Maybe you’re saying, “Okay, I can accept that certain bits won’t make it in. But why do they have to add stuff that was never in the book?” That one’s trickier to answer, because it depends on the source text and on the creative team responsible for the film. Many times, whole chapters need to be left out of an adapted screenplay for the sake of running time, but maybe there was one linking narrative action in those chapters that’s needed to keep the story together.  That link still needs to make it into the film. What's a screenwriter to do?

They're going to have to come up with plausible additions to make up for the excised pieces of the book, so the story of the film retains its narrative flow. Whether or not a viewer can accept those additions is dependent on whether the addition makes sense to the story and to the film as a whole, and (I think this is the most important thing) the attitude of the viewer.

I first started thinking this way after I read the three Jason Bourne books by Robert Ludlum (I haven’t started the ones by Eric Van Lustbader yet, but I will). I read those books after watching the recent film adaptations starring Matt Damon, and after becoming a fervent fan of those movies.  Granted, that timeline would make it easier for me to avoid obsessively comparing the two, but even after finishing The Bourne Ultimatum (the book), my appreciation for the film series didn’t diminish.

The Bourne films are fantastic for a bunch of reasons (maybe I’ll dedicate a future post to them to explain it further), and the books are fantastic for another set of reasons.  In fact, the events of the three films together only loosely correspond to the first book, The Bourne Identity. Nevertheless, what the screenwriters came up with for The Bourne Supremacy and The Bourne Ultimatum films was just as thrilling and intelligent as Ludlum’s books, even though it had no direct basis in the text. UPDATE: Click here for that new article!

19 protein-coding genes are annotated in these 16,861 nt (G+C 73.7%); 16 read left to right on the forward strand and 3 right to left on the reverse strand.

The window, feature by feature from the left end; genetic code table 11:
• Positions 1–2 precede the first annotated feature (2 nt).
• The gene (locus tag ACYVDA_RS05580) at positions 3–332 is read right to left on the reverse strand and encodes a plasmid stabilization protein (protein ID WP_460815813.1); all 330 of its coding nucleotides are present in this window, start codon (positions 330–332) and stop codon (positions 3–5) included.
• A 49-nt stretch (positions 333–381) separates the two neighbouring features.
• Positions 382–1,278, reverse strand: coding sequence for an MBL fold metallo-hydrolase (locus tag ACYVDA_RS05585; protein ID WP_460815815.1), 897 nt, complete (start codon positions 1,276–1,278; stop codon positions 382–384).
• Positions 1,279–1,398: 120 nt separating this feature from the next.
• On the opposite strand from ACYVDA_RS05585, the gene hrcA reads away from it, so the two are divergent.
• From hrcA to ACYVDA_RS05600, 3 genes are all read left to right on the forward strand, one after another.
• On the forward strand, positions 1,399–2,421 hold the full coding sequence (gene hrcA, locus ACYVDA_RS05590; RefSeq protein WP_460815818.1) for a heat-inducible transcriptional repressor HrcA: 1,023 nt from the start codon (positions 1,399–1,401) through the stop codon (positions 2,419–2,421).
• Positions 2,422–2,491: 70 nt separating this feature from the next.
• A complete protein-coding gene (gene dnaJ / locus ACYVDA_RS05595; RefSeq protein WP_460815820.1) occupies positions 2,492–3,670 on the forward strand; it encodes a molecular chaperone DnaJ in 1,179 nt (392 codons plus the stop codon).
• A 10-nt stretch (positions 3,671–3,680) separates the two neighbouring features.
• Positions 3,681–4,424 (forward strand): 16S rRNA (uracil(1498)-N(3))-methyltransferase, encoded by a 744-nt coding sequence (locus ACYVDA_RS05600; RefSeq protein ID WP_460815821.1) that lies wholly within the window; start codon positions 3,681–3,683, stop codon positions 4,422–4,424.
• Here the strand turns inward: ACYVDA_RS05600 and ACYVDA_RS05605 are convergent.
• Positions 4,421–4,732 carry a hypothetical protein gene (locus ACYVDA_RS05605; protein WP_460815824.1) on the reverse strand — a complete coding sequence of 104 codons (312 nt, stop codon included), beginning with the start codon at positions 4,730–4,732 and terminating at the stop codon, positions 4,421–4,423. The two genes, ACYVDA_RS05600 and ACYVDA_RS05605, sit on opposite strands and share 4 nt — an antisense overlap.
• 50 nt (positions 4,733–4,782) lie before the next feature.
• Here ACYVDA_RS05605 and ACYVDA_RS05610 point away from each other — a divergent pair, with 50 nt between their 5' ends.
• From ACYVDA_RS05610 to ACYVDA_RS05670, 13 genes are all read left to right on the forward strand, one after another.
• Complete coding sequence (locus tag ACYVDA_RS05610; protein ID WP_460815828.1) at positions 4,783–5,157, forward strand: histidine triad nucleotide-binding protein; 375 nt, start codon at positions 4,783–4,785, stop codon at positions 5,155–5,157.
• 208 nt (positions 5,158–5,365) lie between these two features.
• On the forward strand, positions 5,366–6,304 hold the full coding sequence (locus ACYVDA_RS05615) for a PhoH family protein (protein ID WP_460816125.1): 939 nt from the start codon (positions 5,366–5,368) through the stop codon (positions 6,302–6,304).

If this is the case, why erupt like a volcano when Harry flirts with a random coffee shop employee in The Half Blood Prince, because it wasn’t in the book? The film will be different. Accept it and try to enjoy what the director is offering you.  Why allow the obvious differences to ruin your experience? The director was not trying to ruin the story. Maybe they did some things right and some things wrong, but I believe viewers should judge films as films, instead of as moving versions of the book.

I challenge you to go back and watch the Harry Potter series and then determine if those movies make sense in and of themselves. In other words, imagine if there were no Harry Potter novel series (actually, maybe don’t do that, because the world might IMPLODE). In all seriousness, though, ask yourself: would I enjoy these movies if 2001’s Harry Potter and the Philosopher’s Stone was a completely original concept when it was shot? If so, try this out with other adaptations. You may find that you’re enjoying films more, and that’s always a good thing.

What do you think about my little rant? Agree/Disagree? Am I being too zen – should I be showing more respect for the books? Let me know in the comments! Tomorrow, I’ll be reviewing tonight’s episode of Doctor Who, “The Curse of the Black Spot”, so check back for that. Also, I will be starting a collaboration with fellow media blogger Sandra Mills in the coming days – check out tomorrow’s review for more details!